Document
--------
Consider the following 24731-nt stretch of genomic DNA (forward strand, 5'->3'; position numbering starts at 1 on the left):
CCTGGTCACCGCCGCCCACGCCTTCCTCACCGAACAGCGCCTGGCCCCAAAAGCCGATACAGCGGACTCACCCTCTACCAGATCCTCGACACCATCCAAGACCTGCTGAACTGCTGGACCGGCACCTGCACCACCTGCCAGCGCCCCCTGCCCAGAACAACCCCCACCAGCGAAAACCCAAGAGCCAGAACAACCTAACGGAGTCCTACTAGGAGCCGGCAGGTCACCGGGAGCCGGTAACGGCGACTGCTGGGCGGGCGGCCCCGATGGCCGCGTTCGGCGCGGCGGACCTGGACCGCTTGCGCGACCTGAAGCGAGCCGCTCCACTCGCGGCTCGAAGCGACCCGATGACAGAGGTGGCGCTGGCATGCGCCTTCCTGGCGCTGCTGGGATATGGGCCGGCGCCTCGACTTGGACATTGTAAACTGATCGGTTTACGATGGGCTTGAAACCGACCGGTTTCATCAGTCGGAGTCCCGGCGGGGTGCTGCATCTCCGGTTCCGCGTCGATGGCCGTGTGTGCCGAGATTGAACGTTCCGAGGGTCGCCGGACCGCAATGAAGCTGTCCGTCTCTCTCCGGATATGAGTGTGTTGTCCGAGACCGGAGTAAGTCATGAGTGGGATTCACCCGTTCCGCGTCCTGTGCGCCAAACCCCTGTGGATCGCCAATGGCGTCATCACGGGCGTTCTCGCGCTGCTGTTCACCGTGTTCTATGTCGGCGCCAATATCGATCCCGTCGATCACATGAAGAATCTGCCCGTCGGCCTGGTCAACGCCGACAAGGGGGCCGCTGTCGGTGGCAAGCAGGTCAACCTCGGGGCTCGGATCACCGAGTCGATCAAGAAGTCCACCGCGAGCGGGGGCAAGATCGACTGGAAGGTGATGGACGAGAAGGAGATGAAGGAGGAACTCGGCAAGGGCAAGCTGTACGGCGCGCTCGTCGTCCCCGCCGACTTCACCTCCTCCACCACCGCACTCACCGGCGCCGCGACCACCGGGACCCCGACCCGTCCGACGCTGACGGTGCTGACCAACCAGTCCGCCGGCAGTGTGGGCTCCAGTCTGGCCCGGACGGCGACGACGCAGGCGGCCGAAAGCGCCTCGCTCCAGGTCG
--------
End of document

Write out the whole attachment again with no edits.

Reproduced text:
Consider the following 24731-nt stretch of genomic DNA (forward strand, 5'->3'; position numbering starts at 1 on the left):
CCTGGTCACCGCCGCCCACGCCTTCCTCACCGAACAGCGCCTGGCCCCAAAAGCCGATACAGCGGACTCACCCTCTACCAGATCCTCGACACCATCCAAGACCTGCTGAACTGCTGGACCGGCACCTGCACCACCTGCCAGCGCCCCCTGCCCAGAACAACCCCCACCAGCGAAAACCCAAGAGCCAGAACAACCTAACGGAGTCCTACTAGGAGCCGGCAGGTCACCGGGAGCCGGTAACGGCGACTGCTGGGCGGGCGGCCCCGATGGCCGCGTTCGGCGCGGCGGACCTGGACCGCTTGCGCGACCTGAAGCGAGCCGCTCCACTCGCGGCTCGAAGCGACCCGATGACAGAGGTGGCGCTGGCATGCGCCTTCCTGGCGCTGCTGGGATATGGGCCGGCGCCTCGACTTGGACATTGTAAACTGATCGGTTTACGATGGGCTTGAAACCGACCGGTTTCATCAGTCGGAGTCCCGGCGGGGTGCTGCATCTCCGGTTCCGCGTCGATGGCCGTGTGTGCCGAGATTGAACGTTCCGAGGGTCGCCGGACCGCAATGAAGCTGTCCGTCTCTCTCCGGATATGAGTGTGTTGTCCGAGACCGGAGTAAGTCATGAGTGGGATTCACCCGTTCCGCGTCCTGTGCGCCAAACCCCTGTGGATCGCCAATGGCGTCATCACGGGCGTTCTCGCGCTGCTGTTCACCGTGTTCTATGTCGGCGCCAATATCGATCCCGTCGATCACATGAAGAATCTGCCCGTCGGCCTGGTCAACGCCGACAAGGGGGCCGCTGTCGGTGGCAAGCAGGTCAACCTCGGGGCTCGGATCACCGAGTCGATCAAGAAGTCCACCGCGAGCGGGGGCAAGATCGACTGGAAGGTGATGGACGAGAAGGAGATGAAGGAGGAACTCGGCAAGGGCAAGCTGTACGGCGCGCTCGTCGTCCCCGCCGACTTCACCTCCTCCACCACCGCACTCACCGGCGCCGCGACCACCGGGACCCCGACCCGTCCGACGCTGACGGTGCTGACCAACCAGTCCGCCGGCAGTGTGGGCTCCAGTCTGGCCCGGACGGCGACGACGCAGGCGGCCGAAAGCGCCTCGCTCCAGGTCG